Why Does My Facial Hair Bother You?
Like an estimated five million other assigned-female-at-birth folks, I have polycystic ovarian syndrome, which means I rock increased facial and body hair at large. Facial hair, in particular, that a lot of folks seem bothered by. But why exactly is that? Why does my facial hair bother some folks so much?
For the AFABs out there who want to find treatment to soften their symptoms, well, it can be hard — especially if you’re fat. As a fat human, I went through three different doctors when attempting to get a legitimate diagnosis and treatment, and faced: A male physician who wrote down “PCOS” on a piece of paper and told me to Google it and lose weight, a doctor who said birth control was my only option, and another who made me describe to her in detail what I “thought PCOS was” before she would even talk to me about it.
Because I’m transmasculine, some of PCOS’s most common symptoms are a bonus for me rather than a problem, as they edge me toward a more masculine presentation. I have naturally higher levels of testosterone in my system and I get fewer periods, both of which mean less PMS-related body dysphoria for me. My voice is also deeper than it once was.
But I also grow facial hair. A lot of it. It's a fact I'm proud of now, but one that can be difficult to come to terms with when you're AFAB. Saying, “I definitely want you here, beard,” in a world where totally natural body hair on women is so often condemned as a sign of bad hygiene can feel like a little act of rebellion. To do it, you've got to have the confidence to rebel: To stare back when a makeup saleswoman giggles and says, "Are you looking for the men's section?" Or when a beautician doing your nails jokes, "Are you sure you don't want a facial wax appointment?"
When my facial hair started growing, I Googled it much like any other red-blooded hypochondriac out there would've, and I stumbled across a 2010 article from The Guardian that encouraged women to embrace their facial hair. If you scroll down to the comments section, the first remark you'll see is this.
My PCOS hair growth happened pretty gradually, and started with my stomach. One week it was a light sprinkling of peachy-blonde belly hair; the next it got wirier and darker. Eventually, I had a full-on treasure trail. Then I started growing sideburns, followed by the occasional furry patch on my right cheek.
And then, to my complete horror, I grew a neckbeard. We're talking an internet meme-worthy neckbeard. Nice jaw stubble was apparently not my destiny.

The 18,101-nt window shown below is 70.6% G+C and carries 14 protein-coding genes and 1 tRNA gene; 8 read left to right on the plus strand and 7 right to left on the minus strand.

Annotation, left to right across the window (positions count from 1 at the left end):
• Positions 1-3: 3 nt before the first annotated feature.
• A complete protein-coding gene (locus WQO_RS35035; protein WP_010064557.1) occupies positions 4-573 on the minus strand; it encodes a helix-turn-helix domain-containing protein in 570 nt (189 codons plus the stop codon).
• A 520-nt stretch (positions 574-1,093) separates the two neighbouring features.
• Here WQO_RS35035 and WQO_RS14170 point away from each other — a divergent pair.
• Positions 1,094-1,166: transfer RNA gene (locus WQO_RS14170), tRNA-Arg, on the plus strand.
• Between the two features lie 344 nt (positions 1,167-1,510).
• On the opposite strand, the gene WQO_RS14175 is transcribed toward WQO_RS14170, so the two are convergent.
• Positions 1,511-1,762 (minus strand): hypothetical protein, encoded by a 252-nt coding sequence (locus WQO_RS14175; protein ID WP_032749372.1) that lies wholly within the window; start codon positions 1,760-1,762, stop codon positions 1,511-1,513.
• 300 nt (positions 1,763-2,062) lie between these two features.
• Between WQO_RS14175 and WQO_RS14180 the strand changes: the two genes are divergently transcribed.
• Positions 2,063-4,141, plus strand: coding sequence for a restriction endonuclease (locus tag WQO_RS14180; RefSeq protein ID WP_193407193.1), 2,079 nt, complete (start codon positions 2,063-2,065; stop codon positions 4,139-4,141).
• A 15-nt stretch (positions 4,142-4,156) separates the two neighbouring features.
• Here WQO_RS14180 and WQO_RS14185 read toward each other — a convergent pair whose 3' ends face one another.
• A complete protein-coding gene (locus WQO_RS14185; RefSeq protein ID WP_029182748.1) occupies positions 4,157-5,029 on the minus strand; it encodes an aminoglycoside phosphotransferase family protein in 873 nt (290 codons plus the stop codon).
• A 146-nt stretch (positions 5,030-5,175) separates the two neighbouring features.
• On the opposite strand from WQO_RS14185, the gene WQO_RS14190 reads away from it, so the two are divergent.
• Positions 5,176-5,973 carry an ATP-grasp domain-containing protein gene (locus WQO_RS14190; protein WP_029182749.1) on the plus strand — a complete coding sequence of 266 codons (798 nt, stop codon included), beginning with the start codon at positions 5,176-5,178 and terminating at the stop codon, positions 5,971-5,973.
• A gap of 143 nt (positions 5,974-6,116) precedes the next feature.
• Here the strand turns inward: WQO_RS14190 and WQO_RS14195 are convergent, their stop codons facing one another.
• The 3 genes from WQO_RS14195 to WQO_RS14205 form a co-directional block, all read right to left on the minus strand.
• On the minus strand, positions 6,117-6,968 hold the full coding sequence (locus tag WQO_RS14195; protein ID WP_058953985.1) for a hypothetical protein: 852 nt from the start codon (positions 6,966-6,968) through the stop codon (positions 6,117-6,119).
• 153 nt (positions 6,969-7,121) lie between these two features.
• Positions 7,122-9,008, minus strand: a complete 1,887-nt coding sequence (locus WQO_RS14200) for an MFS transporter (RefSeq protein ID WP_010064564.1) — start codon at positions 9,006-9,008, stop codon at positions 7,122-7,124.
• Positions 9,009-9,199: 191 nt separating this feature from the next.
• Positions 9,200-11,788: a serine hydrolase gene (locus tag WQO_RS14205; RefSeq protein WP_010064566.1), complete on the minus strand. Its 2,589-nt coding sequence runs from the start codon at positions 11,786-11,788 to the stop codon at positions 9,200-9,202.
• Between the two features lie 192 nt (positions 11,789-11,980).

Today, having facial hair is a key expression of my gender identity. But to people who don’t know that I’m nonbinary, I look like a woman who “needs to get some serious laser work done,” or who should “just suck it up and wax,” because of the tired ideology, "Ewwwww hair on women."
If you Google “women with facial hair,” the majority of the top results either use the word “unwanted” or “embarrassing.” My facial hair, however, is neither unwanted nor embarrassing. Women can feel any way they want to about their body hair, of course, but when their feelings are solely informed by what they’re told body hair should be (aka nonexistent), their bodies pushing forward and doing something completely natural like growing some damn hair can turn into a daily compulsion of self-loathing.
I was there. I have scars on the underside of my chin and the sides of my throat. All from dragging pumice sponges over my skin until hairs stood on their end so I could hunt them down with tweezers.
So what happens when you Google "men with facial hair?" You might come across a headline or two proclaiming, "Inside every clean-shaven man, there is a beard screaming to be let out." Being AFAB and having facial hair is not unlike like being AFAB and having armpit hair, or leg hair, or an interest in science, or a desire to state your opinion. All of those things are fine, for men. But not for us.
The thing is, I don’t usually notice that my body hair is there until someone else points it out. I didn’t shave my legs for most of my Catholic high school career, making me one of the few fuzzy-legged kids running around in a skirt.